The senior birdied holes 10 and 11 and fastened another pair of birdies on the 14th and the par-5 15th, on which he nearly reached the green in two shots. From there, Seger mustered up-and-downs on 16 and 18 to secure a back-nine 32, a second-round 67 and two-day total of 138, earning him all-state honors and a tie for third among individuals, two shots behind Zionsville junior and Duke University recruit Adam Wood (136).

Seger’s third-place result and final tally of 138 both represent the best marks by a Wildcat golfer in program history at the state finals.

“It’s just great the way it turned out to be for him,” Jasper coach Steve Milligan said.

Hein, meanwhile, wrapped a three-week streak of tournament consistency. After logging 72s at both sectional and regional, the senior finished just 4-over at Franklin.

“It showed how much he really wanted it. It showed how much he cared for these guys and what this senior year really meant to him,” Seger said of his classmate. “I can’t be any prouder of him.”

Added Milligan: “You just found out what kind of player he was. He was a player.”

For Hein, the steadiness developed from his tempered psyche.

Gone are the days of his freshman season when he admitted to having unruly nerves before tournament rounds. This time, Hein was simply relishing the ride.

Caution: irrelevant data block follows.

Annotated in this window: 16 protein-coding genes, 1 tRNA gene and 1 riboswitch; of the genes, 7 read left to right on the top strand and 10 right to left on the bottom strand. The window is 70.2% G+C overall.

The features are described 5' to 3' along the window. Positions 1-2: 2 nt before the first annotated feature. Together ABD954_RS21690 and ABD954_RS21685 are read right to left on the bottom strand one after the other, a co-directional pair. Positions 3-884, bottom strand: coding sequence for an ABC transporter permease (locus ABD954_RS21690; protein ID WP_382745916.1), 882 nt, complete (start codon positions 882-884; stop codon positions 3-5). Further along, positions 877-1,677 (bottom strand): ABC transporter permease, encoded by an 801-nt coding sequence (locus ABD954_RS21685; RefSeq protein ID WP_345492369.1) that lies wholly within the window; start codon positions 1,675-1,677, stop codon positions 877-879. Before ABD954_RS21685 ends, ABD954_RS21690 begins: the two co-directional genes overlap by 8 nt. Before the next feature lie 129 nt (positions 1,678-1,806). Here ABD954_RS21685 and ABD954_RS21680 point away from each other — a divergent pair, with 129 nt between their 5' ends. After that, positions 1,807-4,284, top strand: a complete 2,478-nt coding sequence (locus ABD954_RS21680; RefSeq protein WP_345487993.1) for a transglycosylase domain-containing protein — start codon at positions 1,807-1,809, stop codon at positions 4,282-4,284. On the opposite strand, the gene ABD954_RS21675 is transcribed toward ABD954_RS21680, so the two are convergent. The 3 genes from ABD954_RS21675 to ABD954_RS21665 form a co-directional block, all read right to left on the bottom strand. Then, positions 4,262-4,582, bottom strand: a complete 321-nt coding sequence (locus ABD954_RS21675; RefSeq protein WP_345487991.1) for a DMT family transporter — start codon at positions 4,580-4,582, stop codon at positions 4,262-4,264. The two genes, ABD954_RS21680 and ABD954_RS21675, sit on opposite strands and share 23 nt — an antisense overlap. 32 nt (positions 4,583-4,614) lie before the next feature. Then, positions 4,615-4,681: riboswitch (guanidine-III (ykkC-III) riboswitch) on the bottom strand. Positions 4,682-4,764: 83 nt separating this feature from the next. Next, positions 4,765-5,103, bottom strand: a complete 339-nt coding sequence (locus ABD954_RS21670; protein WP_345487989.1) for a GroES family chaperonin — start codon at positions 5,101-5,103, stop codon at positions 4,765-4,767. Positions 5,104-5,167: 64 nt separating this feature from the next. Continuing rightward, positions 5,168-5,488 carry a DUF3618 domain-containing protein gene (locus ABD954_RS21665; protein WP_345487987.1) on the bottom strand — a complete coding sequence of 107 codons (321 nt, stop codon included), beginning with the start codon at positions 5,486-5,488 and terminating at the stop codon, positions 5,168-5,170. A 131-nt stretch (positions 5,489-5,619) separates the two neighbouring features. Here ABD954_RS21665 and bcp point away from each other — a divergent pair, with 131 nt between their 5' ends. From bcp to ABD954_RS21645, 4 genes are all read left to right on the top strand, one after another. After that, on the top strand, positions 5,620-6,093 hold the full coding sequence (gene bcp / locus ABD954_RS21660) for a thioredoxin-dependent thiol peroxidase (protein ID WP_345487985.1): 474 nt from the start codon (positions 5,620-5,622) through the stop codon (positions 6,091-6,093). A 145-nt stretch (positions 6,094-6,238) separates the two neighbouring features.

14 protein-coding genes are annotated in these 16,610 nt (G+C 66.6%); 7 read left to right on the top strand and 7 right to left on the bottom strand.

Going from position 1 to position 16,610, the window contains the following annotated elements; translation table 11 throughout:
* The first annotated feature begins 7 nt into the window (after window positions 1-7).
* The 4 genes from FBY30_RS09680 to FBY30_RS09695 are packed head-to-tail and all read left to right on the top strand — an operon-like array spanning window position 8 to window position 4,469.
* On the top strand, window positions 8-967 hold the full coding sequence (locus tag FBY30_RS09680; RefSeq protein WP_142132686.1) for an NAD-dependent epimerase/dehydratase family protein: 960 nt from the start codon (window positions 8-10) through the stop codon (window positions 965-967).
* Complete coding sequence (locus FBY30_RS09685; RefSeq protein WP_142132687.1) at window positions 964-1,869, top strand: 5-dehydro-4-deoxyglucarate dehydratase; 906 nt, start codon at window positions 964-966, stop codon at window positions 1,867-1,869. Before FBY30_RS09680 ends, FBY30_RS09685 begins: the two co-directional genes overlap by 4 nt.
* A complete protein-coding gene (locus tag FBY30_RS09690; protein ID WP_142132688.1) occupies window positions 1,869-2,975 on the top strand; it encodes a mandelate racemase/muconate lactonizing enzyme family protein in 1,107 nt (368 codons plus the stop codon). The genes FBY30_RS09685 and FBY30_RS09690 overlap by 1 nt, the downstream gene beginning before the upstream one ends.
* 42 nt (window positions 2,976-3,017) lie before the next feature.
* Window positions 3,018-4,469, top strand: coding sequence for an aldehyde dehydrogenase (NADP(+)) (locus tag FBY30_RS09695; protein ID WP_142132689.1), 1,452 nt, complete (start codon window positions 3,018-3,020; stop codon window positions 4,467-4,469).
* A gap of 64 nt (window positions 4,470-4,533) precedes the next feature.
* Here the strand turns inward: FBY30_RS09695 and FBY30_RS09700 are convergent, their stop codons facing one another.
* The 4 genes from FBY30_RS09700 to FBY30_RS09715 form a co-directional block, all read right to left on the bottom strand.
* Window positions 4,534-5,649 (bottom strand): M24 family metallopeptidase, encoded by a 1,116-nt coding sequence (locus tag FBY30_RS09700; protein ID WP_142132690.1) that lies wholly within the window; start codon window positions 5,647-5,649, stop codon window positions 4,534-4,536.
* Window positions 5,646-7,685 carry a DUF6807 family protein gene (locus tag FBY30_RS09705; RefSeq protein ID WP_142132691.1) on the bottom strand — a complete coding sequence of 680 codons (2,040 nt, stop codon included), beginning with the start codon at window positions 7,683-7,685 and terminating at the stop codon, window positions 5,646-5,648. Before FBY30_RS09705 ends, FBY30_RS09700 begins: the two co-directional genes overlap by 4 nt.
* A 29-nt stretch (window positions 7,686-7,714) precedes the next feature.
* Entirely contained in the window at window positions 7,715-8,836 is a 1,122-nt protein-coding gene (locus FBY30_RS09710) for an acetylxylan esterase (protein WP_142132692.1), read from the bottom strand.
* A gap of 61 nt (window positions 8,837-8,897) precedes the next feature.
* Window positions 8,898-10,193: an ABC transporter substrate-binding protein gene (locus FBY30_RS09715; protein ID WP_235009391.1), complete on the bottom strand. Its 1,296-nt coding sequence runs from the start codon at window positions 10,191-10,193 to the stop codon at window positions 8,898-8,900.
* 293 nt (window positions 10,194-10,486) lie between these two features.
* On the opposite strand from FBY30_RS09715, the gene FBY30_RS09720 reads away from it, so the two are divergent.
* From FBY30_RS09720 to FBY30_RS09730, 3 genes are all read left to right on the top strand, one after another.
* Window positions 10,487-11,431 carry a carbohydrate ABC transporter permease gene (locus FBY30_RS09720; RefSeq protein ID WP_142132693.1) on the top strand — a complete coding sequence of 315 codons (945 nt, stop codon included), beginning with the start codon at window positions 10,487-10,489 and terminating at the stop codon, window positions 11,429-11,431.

“My whole philosophy was, this is the last time I’m going to get to play in this tournament. I’m never going to see it again. I was just having fun. I happened to play well just because I was relaxed, I was enjoying myself and I was taking it all in,” Hein said. “Because you never really appreciate it until you realize it’s almost gone. I spent the last four tournaments, I was just enjoying myself and reflecting on high school golf. Just trying to make some sort of last run because I’m never going to be back here again.”

That sense of appreciation was tangible, it seemed, among all the Wildcats. The trip to The Legends was the program’s 16th appearance at the state finals. For Seger and Hein, it was their fourth trip in as many years. Jasper had made four consecutive trips to the state finals only once before, from 1994 to ’97.

“This is so much fun being up here,” Milligan said. “These kids are very special. And they all know, every day I tell them, that this is just a great feeling to be here.”

Hein sat in a golf cart beyond the main scoreboard and reflected on his four seasons with Seger. For the senior duo, whom their coached lauded not only for on-course success but for helping to revitalize the team’s work ethic, their impact is apparent.

“Me and Will, throughout this program through the years, we changed the program,” Hein said. “We managed to do something that even Steve said, he’s never seen anything like it. We accomplished a lot more than what it looks like and a lot more than we appreciate now.”

For Milligan, talking about the end of the seniors’ careers brought perspective on what had been fulfilled and what still remains for the Wildcats, who will be anchored by a new duo next year.

“I’m going to miss Will and Dru so much,” Milligan said, choking up momentarily. “They’ve meant so much to me the past four years. And now my leaders are Cam and Jacob. They’re going to be my two leaders. My two new leaders. But Will and Dru mean so much to the program and they’ve always been my two main guys. We will miss them very much and now we’ve got to rebuild to get back up here next year.”

Contact Joe Jasinski at jjasinski@dcherald.com.